We at Kinney Asia have made a number of FCPA / White Collar US associate placements in Hong Kong / China thus far in 2014. Most of such placements have been commercial litigation associates from major US markets, fluent in Mandarin, switching to FCPA / White Collar litigation. Some have already had FCPA experience, but those are difficult candidates for firms to find (this will change in coming years as US firms are now promoting FCPA / White Collar to their 2L summers who are fluent in Mandarin and have an interest in transferring to China at some point).
Legal Week quoted Kinney’s Head of Asia, Evan Jowers, extensively in the following relevant article here.
There is a new trend in the market, though, where mid-level transactional US associates, fluent in spoken Mandarin and written Chinese, are interviewing for and in some cases landing junior FCPA / White Collar spots in Hong Kong / China at very top tier US firms.
Ms. JD is hosting their 2nd annual cocktail benefit to raise money for the Global Education Fund. The event will be held on August 21, 2014 at 111 Minna in San Francisco. Our goal is to raise $20,000 to fund the legal educations of four dedicated law students in Uganda who count on our support to continue their studies at Makerere University during the 2014-15 academic year.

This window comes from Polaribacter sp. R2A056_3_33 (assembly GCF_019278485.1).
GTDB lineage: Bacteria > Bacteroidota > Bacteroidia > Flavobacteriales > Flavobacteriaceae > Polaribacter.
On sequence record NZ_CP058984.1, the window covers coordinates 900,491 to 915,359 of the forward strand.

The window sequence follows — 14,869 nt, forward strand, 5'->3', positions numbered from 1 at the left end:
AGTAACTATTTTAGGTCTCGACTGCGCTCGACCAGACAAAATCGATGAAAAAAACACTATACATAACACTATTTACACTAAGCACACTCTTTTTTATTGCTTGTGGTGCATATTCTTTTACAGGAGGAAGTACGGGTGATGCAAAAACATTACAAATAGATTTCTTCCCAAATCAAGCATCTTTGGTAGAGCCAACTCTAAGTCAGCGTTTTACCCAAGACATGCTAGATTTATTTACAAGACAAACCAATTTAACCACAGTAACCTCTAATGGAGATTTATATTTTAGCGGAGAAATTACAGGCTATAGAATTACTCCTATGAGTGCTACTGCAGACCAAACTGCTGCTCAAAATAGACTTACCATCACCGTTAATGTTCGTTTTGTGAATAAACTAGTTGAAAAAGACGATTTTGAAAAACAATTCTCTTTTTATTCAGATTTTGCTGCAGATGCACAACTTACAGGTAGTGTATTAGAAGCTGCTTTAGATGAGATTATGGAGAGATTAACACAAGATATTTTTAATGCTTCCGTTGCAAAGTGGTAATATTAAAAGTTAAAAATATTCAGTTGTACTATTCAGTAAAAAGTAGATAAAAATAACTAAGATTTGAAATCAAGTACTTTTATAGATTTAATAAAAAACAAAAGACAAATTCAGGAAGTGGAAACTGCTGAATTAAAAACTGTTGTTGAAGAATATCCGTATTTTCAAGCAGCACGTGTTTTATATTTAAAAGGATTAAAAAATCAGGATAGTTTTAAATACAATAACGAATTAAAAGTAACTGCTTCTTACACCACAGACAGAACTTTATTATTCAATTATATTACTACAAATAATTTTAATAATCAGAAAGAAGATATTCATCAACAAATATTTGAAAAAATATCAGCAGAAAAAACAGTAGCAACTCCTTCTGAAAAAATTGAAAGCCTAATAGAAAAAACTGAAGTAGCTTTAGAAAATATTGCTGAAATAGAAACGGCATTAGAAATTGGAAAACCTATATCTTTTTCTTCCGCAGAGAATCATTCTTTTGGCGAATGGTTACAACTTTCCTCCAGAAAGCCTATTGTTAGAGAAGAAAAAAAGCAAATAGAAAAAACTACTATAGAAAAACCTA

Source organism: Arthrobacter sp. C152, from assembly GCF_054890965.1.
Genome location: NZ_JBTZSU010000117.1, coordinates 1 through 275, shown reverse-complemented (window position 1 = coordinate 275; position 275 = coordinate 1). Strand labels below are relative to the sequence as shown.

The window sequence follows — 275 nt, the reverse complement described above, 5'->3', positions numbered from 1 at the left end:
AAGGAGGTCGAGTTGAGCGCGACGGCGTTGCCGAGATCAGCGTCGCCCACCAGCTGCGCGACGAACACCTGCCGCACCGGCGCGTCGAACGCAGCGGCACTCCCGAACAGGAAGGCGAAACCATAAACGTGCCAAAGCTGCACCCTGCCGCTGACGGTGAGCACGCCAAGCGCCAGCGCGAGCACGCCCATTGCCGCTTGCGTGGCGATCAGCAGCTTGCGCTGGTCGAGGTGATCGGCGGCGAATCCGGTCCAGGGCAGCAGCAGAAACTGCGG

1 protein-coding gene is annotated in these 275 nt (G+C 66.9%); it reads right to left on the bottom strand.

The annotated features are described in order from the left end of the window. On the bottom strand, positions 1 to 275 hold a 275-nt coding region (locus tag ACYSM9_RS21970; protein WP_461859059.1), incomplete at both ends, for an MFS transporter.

The Global Education Fund enable womens in developing countries to pursue legal educations who otherwise would not have access to further education. According to the World Bank, investment in education for girls has one of the highest rates of return to promote development. In Uganda, more than 45% of women over the age of 25 have no schooling at all, and men are more than twice as likely as women to have access to higher education. Together, we can work to end educational inequality. For more information about the program, please visit http://ms-jd.org/programs/global-education-fund/
When the LexisNexis Cloud Technology Survey results were reported earlier this year, it showed that attorneys were starting to peer less skeptically into the future, and slowly but surely leaning more toward all the benefits the law cloud has to offer.
Because let’s face it, plenty of attorneys are perhaps a bit too comfortable with their “system” of practice management, which may or may not include neon highlighters, sticky notes, dog-eared file folders, and a word processing program that was last updated when the term “raise the roof” was still de rigueur.